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Predictive neuromechanical simulations indicate why walking performance declines with ageing.

Authors
  • Song, Seungmoon1
  • Geyer, Hartmut1
  • 1 The Robotics Institute, Carnegie Mellon University, Pittsburgh, PA, 15213, USA.
Type
Published Article
Journal
The Journal of Physiology
Publisher
Wiley (Blackwell Publishing)
Publication Date
Apr 01, 2018
Volume
596
Issue
7
Pages
1199–1210
Identifiers
DOI: 10.1113/JP275166
PMID: 29344967
Source
Medline
Keywords
License
Unknown

Abstract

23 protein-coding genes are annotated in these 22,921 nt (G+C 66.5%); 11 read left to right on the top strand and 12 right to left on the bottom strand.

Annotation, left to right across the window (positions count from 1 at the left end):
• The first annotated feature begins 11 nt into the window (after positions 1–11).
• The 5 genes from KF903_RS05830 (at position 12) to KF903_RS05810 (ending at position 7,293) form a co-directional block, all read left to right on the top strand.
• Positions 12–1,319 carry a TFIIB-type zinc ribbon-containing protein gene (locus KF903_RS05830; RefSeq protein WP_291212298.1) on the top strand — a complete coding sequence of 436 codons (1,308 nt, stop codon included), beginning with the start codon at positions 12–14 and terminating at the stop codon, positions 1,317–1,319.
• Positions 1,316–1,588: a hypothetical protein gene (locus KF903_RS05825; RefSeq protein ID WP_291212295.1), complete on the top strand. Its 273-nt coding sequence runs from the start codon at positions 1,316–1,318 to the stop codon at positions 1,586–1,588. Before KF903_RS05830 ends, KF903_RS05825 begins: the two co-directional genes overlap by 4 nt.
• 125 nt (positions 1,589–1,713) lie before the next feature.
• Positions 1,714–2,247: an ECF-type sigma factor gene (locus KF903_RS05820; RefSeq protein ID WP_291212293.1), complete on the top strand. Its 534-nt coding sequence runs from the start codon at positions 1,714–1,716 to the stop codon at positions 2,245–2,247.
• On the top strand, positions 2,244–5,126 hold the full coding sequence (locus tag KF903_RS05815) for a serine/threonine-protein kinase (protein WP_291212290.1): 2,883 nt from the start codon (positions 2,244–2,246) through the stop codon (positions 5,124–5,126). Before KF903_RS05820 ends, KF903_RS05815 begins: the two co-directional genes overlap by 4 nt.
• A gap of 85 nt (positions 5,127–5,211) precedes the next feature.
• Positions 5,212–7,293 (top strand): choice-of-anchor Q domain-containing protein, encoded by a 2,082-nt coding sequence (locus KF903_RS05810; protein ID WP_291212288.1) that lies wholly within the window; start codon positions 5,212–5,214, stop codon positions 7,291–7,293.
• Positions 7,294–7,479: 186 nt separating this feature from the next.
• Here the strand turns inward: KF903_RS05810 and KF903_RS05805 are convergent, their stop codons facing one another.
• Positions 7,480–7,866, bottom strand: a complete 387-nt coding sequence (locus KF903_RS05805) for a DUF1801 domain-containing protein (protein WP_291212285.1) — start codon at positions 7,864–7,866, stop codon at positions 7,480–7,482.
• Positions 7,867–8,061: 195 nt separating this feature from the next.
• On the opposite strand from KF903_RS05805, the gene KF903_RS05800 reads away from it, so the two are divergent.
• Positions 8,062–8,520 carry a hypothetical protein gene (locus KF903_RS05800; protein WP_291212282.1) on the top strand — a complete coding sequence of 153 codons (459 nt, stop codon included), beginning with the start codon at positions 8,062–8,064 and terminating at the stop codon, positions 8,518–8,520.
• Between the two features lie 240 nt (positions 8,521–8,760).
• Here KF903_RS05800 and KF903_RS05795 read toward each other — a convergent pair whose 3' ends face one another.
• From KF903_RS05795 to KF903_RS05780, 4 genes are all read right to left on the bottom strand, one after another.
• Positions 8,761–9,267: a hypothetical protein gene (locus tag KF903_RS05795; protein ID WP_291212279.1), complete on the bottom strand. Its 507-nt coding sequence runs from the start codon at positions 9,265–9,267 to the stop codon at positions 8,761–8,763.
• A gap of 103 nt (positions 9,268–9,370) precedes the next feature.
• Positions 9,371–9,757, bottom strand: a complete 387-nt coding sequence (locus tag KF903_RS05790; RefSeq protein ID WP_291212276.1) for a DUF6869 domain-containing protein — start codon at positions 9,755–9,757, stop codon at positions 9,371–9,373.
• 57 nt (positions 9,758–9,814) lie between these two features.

Healthy elderly people walk slower and energetically less efficiently than young adults. This decline in walking performance lowers the quality of life for a growing ageing population, and understanding its physiological origin is critical for devising interventions that can delay or revert it. However, the origin of the decline in walking performance remains unknown, as ageing produces a range of physiological changes whose individual effects on gait are difficult to separate in experiments with human subjects. Here we use a predictive neuromechanical model to separately address the effects of common age-related changes to the skeletal, muscular and nervous systems. We find in computer simulations of this model that the combined changes produce gait consistent with elderly walking and that mainly the loss of muscle strength and mass reduces energy efficiency. In addition, we find that the slower preferred walking speed of elderly people emerges in the simulations when adapting to muscle fatigue, again mainly caused by muscle-related changes. The results suggest that a focus on recovering these muscular changes may be the only effective way to improve performance in elderly walking.

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